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Kidnappings by militant groups increase in North Africa

Militant groups in North Africa have benefited from lapses in security across the region as countries transition to more democratic government – increasingly funding themselves through kidnapping, a senior U.S. Treasury official said.

The U.S. estimates militant organizations received $120 million in ransoms over the past decade, including to al-Qaida in the Islamic Maghreb in recent years, said David Cohen, undersecretary for terrorism and financial intelligence.

Kidnapping for ransom was an "urgent threat," particularly in the Sahel, a belt of land spanning nearly a dozen of the world's poorest nations on the Sahara's southern rim, Cohen told reporters in Berlin on Tuesday.


"It is what has become perhaps the most challenging and fastest growing technique that terrorist organizations, in particular the affiliates of al-Qaida in North Africa and in Yemen, have been using to fund themselves over the last couple of years."

The Obama administration has been concerned about the growing power and influence of al-Qaida offshoots in Yemen, Somalia, Iraq and North Africa.

Small teams of special operations forces arrived at American embassies throughout North Africa in the months before militants launched the fiery attack on Sept. 11 that killed the U.S. ambassador in Libya. The soldiers' mission: Set up a network that could quickly strike a terrorist target or rescue a hostage.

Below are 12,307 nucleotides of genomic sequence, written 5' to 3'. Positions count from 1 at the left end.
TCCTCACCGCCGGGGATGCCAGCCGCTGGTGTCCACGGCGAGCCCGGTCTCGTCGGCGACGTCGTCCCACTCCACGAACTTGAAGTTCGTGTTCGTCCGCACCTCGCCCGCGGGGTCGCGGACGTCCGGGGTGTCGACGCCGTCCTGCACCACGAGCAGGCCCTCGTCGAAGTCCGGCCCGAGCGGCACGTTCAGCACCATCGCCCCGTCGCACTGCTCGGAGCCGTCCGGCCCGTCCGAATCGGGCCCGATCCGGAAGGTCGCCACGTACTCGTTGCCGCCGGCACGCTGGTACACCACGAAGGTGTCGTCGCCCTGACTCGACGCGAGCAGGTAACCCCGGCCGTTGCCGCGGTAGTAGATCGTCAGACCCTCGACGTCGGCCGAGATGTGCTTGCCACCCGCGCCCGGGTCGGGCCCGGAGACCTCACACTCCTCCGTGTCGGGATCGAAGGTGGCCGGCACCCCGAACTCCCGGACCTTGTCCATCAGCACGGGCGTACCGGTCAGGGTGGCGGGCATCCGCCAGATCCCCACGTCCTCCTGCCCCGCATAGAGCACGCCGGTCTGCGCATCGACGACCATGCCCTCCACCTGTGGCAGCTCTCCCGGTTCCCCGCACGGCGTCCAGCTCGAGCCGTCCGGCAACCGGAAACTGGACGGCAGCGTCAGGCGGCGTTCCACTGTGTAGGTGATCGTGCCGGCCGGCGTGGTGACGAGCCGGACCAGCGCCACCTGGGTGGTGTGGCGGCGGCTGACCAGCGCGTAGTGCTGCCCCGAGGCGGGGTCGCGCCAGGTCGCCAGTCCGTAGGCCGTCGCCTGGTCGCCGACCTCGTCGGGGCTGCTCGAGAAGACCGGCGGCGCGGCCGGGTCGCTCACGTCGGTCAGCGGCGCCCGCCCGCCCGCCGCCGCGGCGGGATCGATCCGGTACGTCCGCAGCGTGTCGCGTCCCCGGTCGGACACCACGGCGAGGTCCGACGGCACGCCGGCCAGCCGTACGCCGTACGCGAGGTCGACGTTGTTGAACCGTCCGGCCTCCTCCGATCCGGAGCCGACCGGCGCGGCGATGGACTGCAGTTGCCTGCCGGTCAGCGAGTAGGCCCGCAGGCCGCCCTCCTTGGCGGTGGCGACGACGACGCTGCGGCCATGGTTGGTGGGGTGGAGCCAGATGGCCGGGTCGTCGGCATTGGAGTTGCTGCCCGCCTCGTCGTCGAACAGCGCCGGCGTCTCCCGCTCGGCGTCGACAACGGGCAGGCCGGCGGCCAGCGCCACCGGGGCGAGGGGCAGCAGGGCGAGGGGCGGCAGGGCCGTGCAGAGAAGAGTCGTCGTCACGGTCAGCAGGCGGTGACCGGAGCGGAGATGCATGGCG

The teams had yet to do much counterterrorism work in Libya, although the White House signed off a year ago on the plan to build the new military task force in the region and the advance teams had been there for six months, three U.S. counterterror officials and a former intelligence official told The Associated Press. All spoke only on condition of anonymity because they were not authorized to discuss the strategy publicly.

Officials say the military organization was too new to respond to the attack in Benghazi, where the administration now believes armed al-Qaida-linked militants surrounded the lightly guarded U.S. compound, set it on fire and killed Ambassador Chris Stevens and three other Americans.

Al-Qaida in North Africa emerged out of Algeria's civil conflict and has expanded south into the Sahara, raising its profile in recent years with hit-and-run attacks and kidnappings of westerners.

While the U.S. government has a policy of not paying ransoms, some European governments do so. The average ransom had gone up consistently over the years and was in the range of $5 million per payment, Cohen said.

Back in Washington, D.C., Republicans have questioned whether the Obama administration has been hiding key information or hasn't known what happened in the immediate aftermath of the attack.

On Tuesday, leaders of a congressional committee said requests for added security at the consulate in Benghazi were repeatedly denied, despite a string of less deadly terror attacks on the consulate in recent months. Those included an explosion that blew a hole in the security perimeter and another incident in which an explosive device was tossed over the consulate fence.

Secretary of State Hillary Rodham Clinton told Congress in a letter responding to the accusations that she has set up a group to investigate the Benghazi attack, and it is to begin work this week.

The Associated Press and Reuters contributed to this report.

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